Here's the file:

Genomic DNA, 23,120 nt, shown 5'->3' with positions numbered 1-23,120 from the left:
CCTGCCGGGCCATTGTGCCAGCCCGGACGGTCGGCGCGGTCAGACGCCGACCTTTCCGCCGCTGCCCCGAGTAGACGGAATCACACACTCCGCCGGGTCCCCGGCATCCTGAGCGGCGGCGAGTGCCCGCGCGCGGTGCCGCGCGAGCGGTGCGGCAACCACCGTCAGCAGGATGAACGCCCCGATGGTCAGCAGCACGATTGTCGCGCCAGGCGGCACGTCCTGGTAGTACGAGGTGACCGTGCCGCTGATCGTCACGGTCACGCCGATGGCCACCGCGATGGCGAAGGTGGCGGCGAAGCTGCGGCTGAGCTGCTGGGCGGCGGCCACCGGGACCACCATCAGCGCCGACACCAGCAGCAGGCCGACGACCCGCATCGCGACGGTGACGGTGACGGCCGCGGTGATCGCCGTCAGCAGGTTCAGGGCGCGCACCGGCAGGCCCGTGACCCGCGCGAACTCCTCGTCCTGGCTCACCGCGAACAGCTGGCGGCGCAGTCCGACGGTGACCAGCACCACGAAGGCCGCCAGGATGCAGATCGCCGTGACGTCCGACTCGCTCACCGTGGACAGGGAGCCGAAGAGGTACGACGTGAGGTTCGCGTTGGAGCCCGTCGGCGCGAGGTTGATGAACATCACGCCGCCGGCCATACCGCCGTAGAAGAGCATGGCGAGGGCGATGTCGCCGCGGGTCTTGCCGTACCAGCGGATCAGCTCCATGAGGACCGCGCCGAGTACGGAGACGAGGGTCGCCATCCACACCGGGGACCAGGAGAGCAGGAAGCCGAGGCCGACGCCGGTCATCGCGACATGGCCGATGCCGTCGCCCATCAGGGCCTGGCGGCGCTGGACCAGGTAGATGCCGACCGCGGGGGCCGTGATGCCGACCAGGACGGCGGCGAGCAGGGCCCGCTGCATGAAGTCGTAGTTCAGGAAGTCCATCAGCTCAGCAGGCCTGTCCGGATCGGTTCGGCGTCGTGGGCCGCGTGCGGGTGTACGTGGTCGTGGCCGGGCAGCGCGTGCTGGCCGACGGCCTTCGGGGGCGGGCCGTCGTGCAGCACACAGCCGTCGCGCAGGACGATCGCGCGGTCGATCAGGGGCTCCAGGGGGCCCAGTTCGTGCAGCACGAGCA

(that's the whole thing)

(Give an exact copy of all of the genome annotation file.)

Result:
Genomic DNA, 23,120 nt, shown 5'->3' with positions numbered 1-23,120 from the left:
CCTGCCGGGCCATTGTGCCAGCCCGGACGGTCGGCGCGGTCAGACGCCGACCTTTCCGCCGCTGCCCCGAGTAGACGGAATCACACACTCCGCCGGGTCCCCGGCATCCTGAGCGGCGGCGAGTGCCCGCGCGCGGTGCCGCGCGAGCGGTGCGGCAACCACCGTCAGCAGGATGAACGCCCCGATGGTCAGCAGCACGATTGTCGCGCCAGGCGGCACGTCCTGGTAGTACGAGGTGACCGTGCCGCTGATCGTCACGGTCACGCCGATGGCCACCGCGATGGCGAAGGTGGCGGCGAAGCTGCGGCTGAGCTGCTGGGCGGCGGCCACCGGGACCACCATCAGCGCCGACACCAGCAGCAGGCCGACGACCCGCATCGCGACGGTGACGGTGACGGCCGCGGTGATCGCCGTCAGCAGGTTCAGGGCGCGCACCGGCAGGCCCGTGACCCGCGCGAACTCCTCGTCCTGGCTCACCGCGAACAGCTGGCGGCGCAGTCCGACGGTGACCAGCACCACGAAGGCCGCCAGGATGCAGATCGCCGTGACGTCCGACTCGCTCACCGTGGACAGGGAGCCGAAGAGGTACGACGTGAGGTTCGCGTTGGAGCCCGTCGGCGCGAGGTTGATGAACATCACGCCGCCGGCCATACCGCCGTAGAAGAGCATGGCGAGGGCGATGTCGCCGCGGGTCTTGCCGTACCAGCGGATCAGCTCCATGAGGACCGCGCCGAGTACGGAGACGAGGGTCGCCATCCACACCGGGGACCAGGAGAGCAGGAAGCCGAGGCCGACGCCGGTCATCGCGACATGGCCGATGCCGTCGCCCATCAGGGCCTGGCGGCGCTGGACCAGGTAGATGCCGACCGCGGGGGCCGTGATGCCGACCAGGACGGCGGCGAGCAGGGCCCGCTGCATGAAGTCGTAGTTCAGGAAGTCCATCAGCTCAGCAGGCCTGTCCGGATCGGTTCGGCGTCGTGGGCCGCGTGCGGGTGTACGTGGTCGTGGCCGGGCAGCGCGTGCTGGCCGACGGCCTTCGGGGGCGGGCCGTCGTGCAGCACACAGCCGTCGCGCAGGACGATCGCGCGGTCGATCAGGGGCTCCAGGGGGCCCAGTTCGTGCAGCACGAGCA